January 30, 2001
Public Citizen Calls on Consumers to Boycott Metal-Wicked Candles
CPSC Process Too Slow to Protect Consumers From Lead Exposure
WASHINGTON, D.C. — To avoid exposure to hazardous levels of lead, consumers should stop buying candles with metal wicks and should not burn the ones they have, Public Citizen said today. Burning lead-wicked candles for three hours can lead to average air lead concentrations ranging from 10 to 36 times higher than permitted by the Environmental Protection Agency, according to research conducted last year by Public Citizen and published in the Journal of the American Medical Association last July.
“Because there is no reliable way to know whether a candle with a metal wick contains lead, the only way to ensure that you are not exposed to lead from candles is to simply not buy metal-wicked candles,” said Dr. Peter Lurie, deputy director of Public Citizen?s Health Research Group. “If you have bought such candles, we urge you not to light them or to return them to the store unless there is clear proof that they do not contain significant quantities of lead.”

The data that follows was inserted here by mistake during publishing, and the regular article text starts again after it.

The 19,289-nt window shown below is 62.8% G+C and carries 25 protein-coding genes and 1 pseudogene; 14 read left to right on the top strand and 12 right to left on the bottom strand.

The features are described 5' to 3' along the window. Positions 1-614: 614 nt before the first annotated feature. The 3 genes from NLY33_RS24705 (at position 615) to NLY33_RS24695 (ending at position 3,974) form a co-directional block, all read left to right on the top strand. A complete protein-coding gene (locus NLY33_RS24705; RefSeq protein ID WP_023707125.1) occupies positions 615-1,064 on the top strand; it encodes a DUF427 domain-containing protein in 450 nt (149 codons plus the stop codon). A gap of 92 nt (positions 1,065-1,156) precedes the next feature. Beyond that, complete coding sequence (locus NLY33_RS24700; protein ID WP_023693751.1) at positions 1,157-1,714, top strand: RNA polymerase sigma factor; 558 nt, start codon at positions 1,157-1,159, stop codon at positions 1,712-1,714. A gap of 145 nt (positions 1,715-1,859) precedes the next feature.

In 1973, Public Citizen petitioned the Consumer Product Safety Commission (CPSC) to ban lead-wicked candles. The agency denied the petition, relying instead on a voluntary agreement with the candle industry to stop making lead-wicked candles. By the late 1970s, however, the manufacture and sale of lead-wicked candles resumed, exposing millions of children to the well-documented neurological and developmental dangers of lead.
Consequently, on Feb. 24, 2000, Public Citizen again petitioned the CPSC to ban lead-wicked candles and order a recall of all metal-wicked candles. On Dec. 13, 2000, CPSC staff members recommended that lead-wicked candles be banned. The staff did not address the issue of a recall. CPSC commissioners will meet at 10 a.m. on Tuesday, Jan. 30, at the CPSC offices at 4330 East-West Highway in Bethesda, Maryland, to consider the staff?s recommendation.
Even if the CPSC votes to grant Public Citizen?s petition, it could still be years before the rulemaking process is completed. In a Jan. 25 letter, Public Citizen urged the CPSC to speed up the process.
“Lead in candles is a completely unnecessary and avoidable source of lead poisoning,” said Dr. Sidney M. Wolfe, director of Public Citizen?s Health Research Group. “There can be no excuse for snail?s-pace rulemaking or for leaving these hazardous products on the market in the meantime.”